Full deregulation is impossible in absence of PIB – Analysts warn NGF
Some analysts spoken to by EnergyDay have urged the Nigerian Governors’ Forum, NGF, to focus more on the passage of the Petroleum Industry Bill, PIB, instead of recommending full deregulation of petrol, noting that full deregulation of the downstream sector of petroleum industry is not going to be effective without passage of the bill.
According to them, increasing pump price from N162 to N380 without palliative and incentive by the Federal Government to cushion the effect would amount to collapsing the economy by widening exchange rate which could lead to inflationary scourge.
Professor Wumi Iledare, Professor of Petroleum Economics and Policy Research, in an interview with EnergyDay Nigeria, picked holes in the NGF’s communique.
In his reaction to the communique, it would have been better for the Forum to focus on the passage of the PIB as a prerequisite for petrol price increase and full downstream deregulation.
“Honestly, I am lost for words, I read the communique but what needs to be evaluated is the technical report backing the communique. Deregulation cannot be drastic but gradual and partial over a period of time!
“I am also shocked that the motive is to engage federation account. That’s inviting trouble because it is all about having more money to share”, he said.
He stated further “ Full deregulation will not be effective without PIB becoming an act.”
The professor, who is also the Chairman, Petroleum Economics & Management, Institute for Oil and Gas Studies, Cape Coast, Ghana, disclosed that if the PIB is not passed into law, another populist Nigerian President can always come and revert back any policies of the government using the Petroleum Act of 1969 as amended.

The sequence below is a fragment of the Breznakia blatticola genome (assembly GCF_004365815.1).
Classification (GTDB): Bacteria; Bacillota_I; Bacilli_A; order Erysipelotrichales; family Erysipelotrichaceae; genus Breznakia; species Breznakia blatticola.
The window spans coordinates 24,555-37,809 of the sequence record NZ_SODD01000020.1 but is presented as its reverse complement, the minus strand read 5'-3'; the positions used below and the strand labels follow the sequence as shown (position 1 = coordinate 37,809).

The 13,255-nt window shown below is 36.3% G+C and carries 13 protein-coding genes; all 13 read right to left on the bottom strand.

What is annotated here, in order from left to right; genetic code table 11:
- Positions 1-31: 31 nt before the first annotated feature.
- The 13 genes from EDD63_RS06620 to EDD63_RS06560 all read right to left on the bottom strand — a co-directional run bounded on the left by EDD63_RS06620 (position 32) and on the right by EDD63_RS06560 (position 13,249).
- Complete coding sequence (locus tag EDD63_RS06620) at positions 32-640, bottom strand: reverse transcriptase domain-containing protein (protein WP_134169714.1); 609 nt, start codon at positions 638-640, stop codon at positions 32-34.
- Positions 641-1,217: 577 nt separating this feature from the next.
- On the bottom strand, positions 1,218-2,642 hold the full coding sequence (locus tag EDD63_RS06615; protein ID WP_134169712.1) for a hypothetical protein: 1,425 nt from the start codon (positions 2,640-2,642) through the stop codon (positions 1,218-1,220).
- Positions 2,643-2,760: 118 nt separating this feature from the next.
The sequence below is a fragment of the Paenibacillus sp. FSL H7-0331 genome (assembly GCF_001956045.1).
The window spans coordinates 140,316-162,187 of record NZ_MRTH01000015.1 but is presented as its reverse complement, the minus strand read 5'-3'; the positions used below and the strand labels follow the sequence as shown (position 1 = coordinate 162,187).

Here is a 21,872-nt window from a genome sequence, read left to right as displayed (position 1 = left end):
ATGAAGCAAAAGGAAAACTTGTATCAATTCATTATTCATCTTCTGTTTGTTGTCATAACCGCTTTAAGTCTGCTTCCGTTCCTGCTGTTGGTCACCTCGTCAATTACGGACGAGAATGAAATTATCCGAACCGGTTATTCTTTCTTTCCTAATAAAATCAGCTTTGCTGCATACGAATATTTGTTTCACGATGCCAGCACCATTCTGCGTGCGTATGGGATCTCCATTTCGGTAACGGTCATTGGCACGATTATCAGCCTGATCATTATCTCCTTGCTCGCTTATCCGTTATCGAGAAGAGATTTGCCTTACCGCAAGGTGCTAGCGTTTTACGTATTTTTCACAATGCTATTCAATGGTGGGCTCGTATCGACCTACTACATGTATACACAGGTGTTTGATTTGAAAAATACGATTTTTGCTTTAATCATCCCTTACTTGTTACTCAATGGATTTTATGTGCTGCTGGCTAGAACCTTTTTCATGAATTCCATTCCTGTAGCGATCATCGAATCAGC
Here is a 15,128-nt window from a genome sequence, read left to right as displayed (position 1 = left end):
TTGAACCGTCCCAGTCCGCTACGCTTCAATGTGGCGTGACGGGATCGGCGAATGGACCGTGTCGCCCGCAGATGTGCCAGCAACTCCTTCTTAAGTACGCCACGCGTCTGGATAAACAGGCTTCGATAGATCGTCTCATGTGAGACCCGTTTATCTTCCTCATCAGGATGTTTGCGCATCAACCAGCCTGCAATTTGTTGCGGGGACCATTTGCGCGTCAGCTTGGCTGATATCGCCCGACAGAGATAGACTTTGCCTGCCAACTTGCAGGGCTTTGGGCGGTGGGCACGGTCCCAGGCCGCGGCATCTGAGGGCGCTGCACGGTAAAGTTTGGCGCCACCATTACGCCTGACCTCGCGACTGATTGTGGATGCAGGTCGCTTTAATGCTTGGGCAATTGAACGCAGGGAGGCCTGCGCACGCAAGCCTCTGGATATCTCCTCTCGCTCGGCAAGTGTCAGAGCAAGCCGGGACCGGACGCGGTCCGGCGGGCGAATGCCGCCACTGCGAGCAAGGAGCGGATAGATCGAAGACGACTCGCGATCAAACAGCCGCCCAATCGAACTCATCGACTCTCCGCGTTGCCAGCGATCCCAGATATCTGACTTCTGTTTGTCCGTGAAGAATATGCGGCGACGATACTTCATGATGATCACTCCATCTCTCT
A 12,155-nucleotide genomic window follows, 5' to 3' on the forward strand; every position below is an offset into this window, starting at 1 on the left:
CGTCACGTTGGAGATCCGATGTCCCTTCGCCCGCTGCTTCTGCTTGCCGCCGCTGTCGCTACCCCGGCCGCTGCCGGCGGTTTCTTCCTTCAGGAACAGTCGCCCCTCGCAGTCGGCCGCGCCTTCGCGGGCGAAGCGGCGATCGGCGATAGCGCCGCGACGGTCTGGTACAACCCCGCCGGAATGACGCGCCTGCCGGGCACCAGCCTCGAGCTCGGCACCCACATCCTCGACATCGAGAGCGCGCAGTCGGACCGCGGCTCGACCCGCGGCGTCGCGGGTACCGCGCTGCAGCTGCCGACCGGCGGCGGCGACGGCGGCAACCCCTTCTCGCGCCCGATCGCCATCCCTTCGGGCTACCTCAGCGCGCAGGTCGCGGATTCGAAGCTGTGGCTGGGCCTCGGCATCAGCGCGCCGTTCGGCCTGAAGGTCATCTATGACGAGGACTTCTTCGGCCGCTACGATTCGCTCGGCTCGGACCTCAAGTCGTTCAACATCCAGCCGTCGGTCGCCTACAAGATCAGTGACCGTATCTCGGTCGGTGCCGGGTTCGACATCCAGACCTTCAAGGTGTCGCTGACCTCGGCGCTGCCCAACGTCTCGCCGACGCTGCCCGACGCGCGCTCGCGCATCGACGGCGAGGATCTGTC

He said, “Meanwhile, this is being pragmatic as we await the implementation of PIB. A partial and gradual decontrol will ameliorate the shock on Nigeria economy.
“Going from N162 to N385 per litre, may create disequilibrium beyond the sharp rise in the exchange rate. So let the Nigerian National Petroleum Corporation, NNPC continue to lower price only in NNPC filling stations for public transporters . Of course, it pre-supposes integrity in the avoidance of round-tripping”, he noted.
“Just thinking outside the box away from my usual what ought to be, N385 is still a competitive price, judging from prices in boarder countries, ” the Professor charged.
He also called for the decentralization of the product market, saying it is also important, especially where Private oil companies are allowed to import petrol into the country.
Adeola Adenikinju, Professor of Energy Economics and Director of the Centre for Petroleum, in an interview with this medium said that the price of PMS cannot be determined by the Governors.
“The prices are determined under a full deregulated structure by forces of demand and supply. The market will be fine when all other conditions that will lead to the liberalisation of the market are fulfilled”, he told this magazine.
He said, “So, it is not something that you do by fiat or decree. The sustainable framework is to liberalise the market, allow the private sector drive efficiency in the sector.
“Under this arrangement, anybody can enter once you meet the quality standard to bring in fuel. Anybody can set up refineries once you meet certain criteria. That will allow for competition, and that will be good. Eventually, competition will bring down prices and introduce efficiency to the system.
The Professor of Petroleum Economics further bemoaned the approach of the Governors’ Forum, adding that they cannot just wake up from a meeting to fix the price of PMS. He challenged them to rather mount pressure on the National Assembly to pass the PIB.
He said, “This bill when passed will address so many important things including revenue shortage, and further salvage the entire downstream sector. The PIB (the PIGB in particular) will ensure that that sector, in terms of governance.